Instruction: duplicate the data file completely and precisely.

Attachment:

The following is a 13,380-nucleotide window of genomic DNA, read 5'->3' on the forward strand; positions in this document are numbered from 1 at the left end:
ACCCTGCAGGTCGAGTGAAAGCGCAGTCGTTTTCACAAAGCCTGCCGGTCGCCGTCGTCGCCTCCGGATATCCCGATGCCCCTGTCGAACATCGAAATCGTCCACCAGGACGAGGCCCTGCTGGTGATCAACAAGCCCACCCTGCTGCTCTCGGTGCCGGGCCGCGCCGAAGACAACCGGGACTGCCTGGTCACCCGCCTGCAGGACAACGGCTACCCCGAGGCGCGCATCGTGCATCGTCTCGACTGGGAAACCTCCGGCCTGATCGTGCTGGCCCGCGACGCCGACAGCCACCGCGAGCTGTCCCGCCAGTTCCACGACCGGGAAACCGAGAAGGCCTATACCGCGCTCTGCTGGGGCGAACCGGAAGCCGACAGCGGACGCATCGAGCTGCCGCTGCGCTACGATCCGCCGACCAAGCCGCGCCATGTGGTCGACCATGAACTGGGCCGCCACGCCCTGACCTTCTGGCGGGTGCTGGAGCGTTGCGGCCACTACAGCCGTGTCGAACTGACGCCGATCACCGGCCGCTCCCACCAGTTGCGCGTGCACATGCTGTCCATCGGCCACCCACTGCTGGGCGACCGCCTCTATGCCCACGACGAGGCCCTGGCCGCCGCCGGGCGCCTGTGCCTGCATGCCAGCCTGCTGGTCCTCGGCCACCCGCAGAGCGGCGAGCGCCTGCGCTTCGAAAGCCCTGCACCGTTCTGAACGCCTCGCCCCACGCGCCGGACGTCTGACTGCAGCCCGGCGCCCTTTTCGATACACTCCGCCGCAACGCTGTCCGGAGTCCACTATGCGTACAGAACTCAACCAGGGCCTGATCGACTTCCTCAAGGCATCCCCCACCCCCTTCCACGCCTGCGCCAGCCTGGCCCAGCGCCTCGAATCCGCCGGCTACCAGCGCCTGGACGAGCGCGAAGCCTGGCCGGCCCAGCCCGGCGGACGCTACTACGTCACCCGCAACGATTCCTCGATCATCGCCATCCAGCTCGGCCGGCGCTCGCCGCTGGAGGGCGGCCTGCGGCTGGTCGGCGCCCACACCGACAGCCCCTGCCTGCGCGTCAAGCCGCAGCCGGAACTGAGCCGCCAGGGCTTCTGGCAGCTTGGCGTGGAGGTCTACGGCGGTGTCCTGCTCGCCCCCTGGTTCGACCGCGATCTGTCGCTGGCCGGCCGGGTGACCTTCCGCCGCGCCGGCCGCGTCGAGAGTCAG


The following is a 13,380-nucleotide window of genomic DNA, read 5'->3' on the forward strand; positions in this document are numbered from 1 at the left end:
ACCCTGCAGGTCGAGTGAAAGCGCAGTCGTTTTCACAAAGCCTGCCGGTCGCCGTCGTCGCCTCCGGATATCCCGATGCCCCTGTCGAACATCGAAATCGTCCACCAGGACGAGGCCCTGCTGGTGATCAACAAGCCCACCCTGCTGCTCTCGGTGCCGGGCCGCGCCGAAGACAACCGGGACTGCCTGGTCACCCGCCTGCAGGACAACGGCTACCCCGAGGCGCGCATCGTGCATCGTCTCGACTGGGAAACCTCCGGCCTGATCGTGCTGGCCCGCGACGCCGACAGCCACCGCGAGCTGTCCCGCCAGTTCCACGACCGGGAAACCGAGAAGGCCTATACCGCGCTCTGCTGGGGCGAACCGGAAGCCGACAGCGGACGCATCGAGCTGCCGCTGCGCTACGATCCGCCGACCAAGCCGCGCCATGTGGTCGACCATGAACTGGGCCGCCACGCCCTGACCTTCTGGCGGGTGCTGGAGCGTTGCGGCCACTACAGCCGTGTCGAACTGACGCCGATCACCGGCCGCTCCCACCAGTTGCGCGTGCACATGCTGTCCATCGGCCACCCACTGCTGGGCGACCGCCTCTATGCCCACGACGAGGCCCTGGCCGCCGCCGGGCGCCTGTGCCTGCATGCCAGCCTGCTGGTCCTCGGCCACCCGCAGAGCGGCGAGCGCCTGCGCTTCGAAAGCCCTGCACCGTTCTGAACGCCTCGCCCCACGCGCCGGACGTCTGACTGCAGCCCGGCGCCCTTTTCGATACACTCCGCCGCAACGCTGTCCGGAGTCCACTATGCGTACAGAACTCAACCAGGGCCTGATCGACTTCCTCAAGGCATCCCCCACCCCCTTCCACGCCTGCGCCAGCCTGGCCCAGCGCCTCGAATCCGCCGGCTACCAGCGCCTGGACGAGCGCGAAGCCTGGCCGGCCCAGCCCGGCGGACGCTACTACGTCACCCGCAACGATTCCTCGATCATCGCCATCCAGCTCGGCCGGCGCTCGCCGCTGGAGGGCGGCCTGCGGCTGGTCGGCGCCCACACCGACAGCCCCTGCCTGCGCGTCAAGCCGCAGCCGGAACTGAGCCGCCAGGGCTTCTGGCAGCTTGGCGTGGAGGTCTACGGCGGTGTCCTGCTCGCCCCCTGGTTCGACCGCGATCTGTCGCTGGCCGGCCGGGTGACCTTCCGCCGCGCCGGCCGCGTCGAGAGTCAG